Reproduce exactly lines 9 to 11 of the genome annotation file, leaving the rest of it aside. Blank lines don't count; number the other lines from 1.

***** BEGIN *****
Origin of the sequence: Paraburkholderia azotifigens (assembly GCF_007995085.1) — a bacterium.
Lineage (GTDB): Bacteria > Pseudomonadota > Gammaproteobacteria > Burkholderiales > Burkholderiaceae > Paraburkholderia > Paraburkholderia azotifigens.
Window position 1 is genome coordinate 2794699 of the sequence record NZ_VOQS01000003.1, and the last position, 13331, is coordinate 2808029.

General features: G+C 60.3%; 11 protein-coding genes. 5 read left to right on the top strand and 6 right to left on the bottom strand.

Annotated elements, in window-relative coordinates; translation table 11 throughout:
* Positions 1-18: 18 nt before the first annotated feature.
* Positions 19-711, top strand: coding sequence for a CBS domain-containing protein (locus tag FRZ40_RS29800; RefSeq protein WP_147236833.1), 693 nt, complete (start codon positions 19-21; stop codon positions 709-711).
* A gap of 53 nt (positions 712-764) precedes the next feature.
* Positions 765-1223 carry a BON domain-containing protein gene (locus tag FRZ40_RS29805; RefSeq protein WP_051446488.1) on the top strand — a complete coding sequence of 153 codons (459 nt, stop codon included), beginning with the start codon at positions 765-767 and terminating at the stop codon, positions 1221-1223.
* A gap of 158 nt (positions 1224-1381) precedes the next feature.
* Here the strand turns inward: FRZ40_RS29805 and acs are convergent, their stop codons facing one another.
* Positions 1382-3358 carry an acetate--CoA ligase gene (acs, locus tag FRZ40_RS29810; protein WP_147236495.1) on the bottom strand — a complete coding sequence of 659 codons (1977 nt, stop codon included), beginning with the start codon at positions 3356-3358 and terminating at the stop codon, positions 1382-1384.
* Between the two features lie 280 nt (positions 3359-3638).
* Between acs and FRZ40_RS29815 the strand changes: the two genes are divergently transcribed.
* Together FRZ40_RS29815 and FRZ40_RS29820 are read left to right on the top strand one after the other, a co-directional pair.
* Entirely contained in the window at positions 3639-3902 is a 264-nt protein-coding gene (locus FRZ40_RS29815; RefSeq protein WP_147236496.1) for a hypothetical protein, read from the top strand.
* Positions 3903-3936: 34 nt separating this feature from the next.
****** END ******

* Positions 765-1223 carry a BON domain-containing protein gene (locus tag FRZ40_RS29805; RefSeq protein WP_051446488.1) on the top strand — a complete coding sequence of 153 codons (459 nt, stop codon included), beginning with the start codon at positions 765-767 and terminating at the stop codon, positions 1221-1223.
* A gap of 158 nt (positions 1224-1381) precedes the next feature.
* Here the strand turns inward: FRZ40_RS29805 and acs are convergent, their stop codons facing one another.